- Securities and Exchange Commission (SEC) restrictions and other obstacles that halted a boom in special purpose acquisition companies (SPACs) will strengthen investor trust and set the groundwork for a rebound in the so-called blank-check companies, Duff & Phelps said in a report.
A cooling in private investment in public equity (PIPE) deals and increased reliance by SPAC boards on independent fairness opinions have also slowed the SPAC market in recent months, according to Duff & Phelps, a Kroll company.
“The current slowdown is expected to be short-lived as these developments are ultimately beneficial for SPAC investors, giving them more resources to bolster their trust in the process,” Duff & Phelps said.
SEC Chair Gary Gensler said last month the agency will seek to strengthen investor protections by investigating how SPACs raise cash from the public and merge with target companies.
The SEC’s corporate finance, examinations and enforcement divisions will “be closely looking at each stage to ensure investors are being protected,” Gensler said in testimony to a House subcommittee, adding “each new issuer that enters the public markets presents a potential risk for fraud or other violations.”
A SPAC — or what Gensler called a “blank-check” initial public offering — offers private companies a quicker, cheaper alternative to traditional IPOs. A SPAC raises money by selling shares, which it lists on a stock exchange. It then merges with a private company.
The SEC this year has received 700 filings from such shell companies seeking to go public, and 300 have been completed, Gensler said in written testimony to the subcommittee on financial services and general government, calling the number of filings an “unprecedented surge.”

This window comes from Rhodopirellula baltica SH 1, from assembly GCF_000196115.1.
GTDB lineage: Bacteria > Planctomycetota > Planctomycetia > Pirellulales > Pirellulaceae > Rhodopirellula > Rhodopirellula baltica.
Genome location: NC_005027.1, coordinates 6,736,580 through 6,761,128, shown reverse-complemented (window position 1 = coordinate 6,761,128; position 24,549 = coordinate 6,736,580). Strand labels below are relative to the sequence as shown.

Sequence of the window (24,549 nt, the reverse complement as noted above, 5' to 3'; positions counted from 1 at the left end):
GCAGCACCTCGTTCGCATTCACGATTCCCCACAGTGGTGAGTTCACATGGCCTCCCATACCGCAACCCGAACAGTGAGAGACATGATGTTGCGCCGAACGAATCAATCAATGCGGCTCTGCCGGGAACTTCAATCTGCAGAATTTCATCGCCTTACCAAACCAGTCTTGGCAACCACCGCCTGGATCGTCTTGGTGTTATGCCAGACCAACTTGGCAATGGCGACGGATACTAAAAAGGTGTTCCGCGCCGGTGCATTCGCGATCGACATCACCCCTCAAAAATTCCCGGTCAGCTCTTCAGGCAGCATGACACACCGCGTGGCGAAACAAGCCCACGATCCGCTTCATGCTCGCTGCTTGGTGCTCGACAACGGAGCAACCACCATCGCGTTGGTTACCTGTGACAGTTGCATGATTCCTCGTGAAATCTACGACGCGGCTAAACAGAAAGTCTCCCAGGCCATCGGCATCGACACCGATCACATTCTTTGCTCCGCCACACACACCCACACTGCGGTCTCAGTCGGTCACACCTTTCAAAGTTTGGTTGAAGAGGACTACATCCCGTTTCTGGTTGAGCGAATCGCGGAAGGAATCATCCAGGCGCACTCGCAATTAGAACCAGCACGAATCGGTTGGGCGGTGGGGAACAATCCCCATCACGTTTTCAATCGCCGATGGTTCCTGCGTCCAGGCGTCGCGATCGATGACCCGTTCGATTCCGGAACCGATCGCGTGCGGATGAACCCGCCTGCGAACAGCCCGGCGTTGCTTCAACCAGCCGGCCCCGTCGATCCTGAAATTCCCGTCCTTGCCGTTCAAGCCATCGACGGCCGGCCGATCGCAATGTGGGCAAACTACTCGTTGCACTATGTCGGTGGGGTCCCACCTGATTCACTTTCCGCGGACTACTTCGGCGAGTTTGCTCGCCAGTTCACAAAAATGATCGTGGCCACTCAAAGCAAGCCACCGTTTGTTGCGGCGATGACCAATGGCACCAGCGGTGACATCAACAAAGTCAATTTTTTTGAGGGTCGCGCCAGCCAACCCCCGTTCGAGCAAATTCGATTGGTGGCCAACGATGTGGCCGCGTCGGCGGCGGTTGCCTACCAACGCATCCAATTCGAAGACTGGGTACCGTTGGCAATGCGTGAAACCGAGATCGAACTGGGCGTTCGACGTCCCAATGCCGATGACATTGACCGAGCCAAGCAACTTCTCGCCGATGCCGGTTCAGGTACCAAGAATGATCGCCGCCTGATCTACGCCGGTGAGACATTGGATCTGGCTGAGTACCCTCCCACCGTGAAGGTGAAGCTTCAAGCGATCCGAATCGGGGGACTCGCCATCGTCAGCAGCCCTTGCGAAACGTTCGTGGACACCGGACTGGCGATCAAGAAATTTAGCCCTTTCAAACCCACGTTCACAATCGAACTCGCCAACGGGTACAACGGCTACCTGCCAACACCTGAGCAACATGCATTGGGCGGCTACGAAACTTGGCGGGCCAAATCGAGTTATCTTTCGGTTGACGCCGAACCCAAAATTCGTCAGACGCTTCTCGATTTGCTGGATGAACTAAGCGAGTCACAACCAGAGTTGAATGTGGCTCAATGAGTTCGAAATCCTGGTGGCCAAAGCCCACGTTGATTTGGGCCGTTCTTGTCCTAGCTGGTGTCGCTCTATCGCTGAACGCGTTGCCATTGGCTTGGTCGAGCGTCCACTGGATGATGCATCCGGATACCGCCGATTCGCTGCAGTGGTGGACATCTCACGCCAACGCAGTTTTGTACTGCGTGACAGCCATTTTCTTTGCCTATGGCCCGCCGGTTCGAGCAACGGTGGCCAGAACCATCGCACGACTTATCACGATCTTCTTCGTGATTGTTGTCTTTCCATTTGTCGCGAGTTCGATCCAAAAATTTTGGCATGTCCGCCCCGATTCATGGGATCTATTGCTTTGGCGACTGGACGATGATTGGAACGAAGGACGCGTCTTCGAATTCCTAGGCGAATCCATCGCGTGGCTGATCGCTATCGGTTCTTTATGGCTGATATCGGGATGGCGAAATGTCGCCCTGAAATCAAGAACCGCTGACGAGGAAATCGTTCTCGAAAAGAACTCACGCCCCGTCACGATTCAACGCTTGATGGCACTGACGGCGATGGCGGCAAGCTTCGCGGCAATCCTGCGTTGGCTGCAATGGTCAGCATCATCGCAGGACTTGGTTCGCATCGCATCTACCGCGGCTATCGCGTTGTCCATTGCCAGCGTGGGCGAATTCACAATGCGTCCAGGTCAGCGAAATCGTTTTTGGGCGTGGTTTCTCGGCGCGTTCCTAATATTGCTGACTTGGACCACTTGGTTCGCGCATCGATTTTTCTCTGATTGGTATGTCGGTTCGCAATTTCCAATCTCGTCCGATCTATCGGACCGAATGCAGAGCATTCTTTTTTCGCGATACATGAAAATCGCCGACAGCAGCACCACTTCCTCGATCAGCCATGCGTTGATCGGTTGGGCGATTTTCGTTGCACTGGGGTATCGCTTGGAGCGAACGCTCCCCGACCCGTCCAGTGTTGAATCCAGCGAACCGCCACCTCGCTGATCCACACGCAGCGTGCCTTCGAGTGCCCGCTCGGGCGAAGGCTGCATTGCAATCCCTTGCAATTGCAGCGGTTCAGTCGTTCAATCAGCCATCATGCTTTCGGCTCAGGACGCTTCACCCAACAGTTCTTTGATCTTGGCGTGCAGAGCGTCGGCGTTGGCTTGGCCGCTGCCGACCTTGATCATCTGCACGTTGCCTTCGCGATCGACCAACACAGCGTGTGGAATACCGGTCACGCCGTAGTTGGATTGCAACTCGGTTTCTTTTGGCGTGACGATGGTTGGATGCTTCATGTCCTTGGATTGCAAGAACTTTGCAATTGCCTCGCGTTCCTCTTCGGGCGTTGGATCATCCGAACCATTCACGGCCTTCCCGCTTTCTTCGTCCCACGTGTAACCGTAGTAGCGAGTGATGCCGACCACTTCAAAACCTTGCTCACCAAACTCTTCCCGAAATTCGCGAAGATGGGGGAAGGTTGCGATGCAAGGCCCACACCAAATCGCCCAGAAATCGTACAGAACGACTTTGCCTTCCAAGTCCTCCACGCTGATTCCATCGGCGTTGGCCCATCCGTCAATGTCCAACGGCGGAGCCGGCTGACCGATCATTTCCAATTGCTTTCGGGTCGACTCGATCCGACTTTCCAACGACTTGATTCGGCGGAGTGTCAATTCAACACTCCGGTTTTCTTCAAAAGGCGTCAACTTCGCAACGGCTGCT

The SEC reined in the SPAC market in April when staff accountants released a memo saying that warrants attached to SPAC shares should be treated as liabilities rather than as equity. The agency approved only 13 SPACs in April compared with 109 in March.
In order to comply with the new guidance, sponsors need to hire accountants and auditors to value the warrants each quarter using a complex calculation. When treating warrants as equity, sponsors make a simpler, up-front calculation.
Several conditions will likely rekindle the SPAC market, Duff & Phelps said.
"Given the current market conditions, potential capital gains tax changes coupled with more traditional financial sponsors and financial firms getting involved, it is reasonable to believe there will be plenty of high-quality, private equity-backed companies and corporate carve-outs to support SPAC momentum for the foreseeable future,” Duff & Phelps said.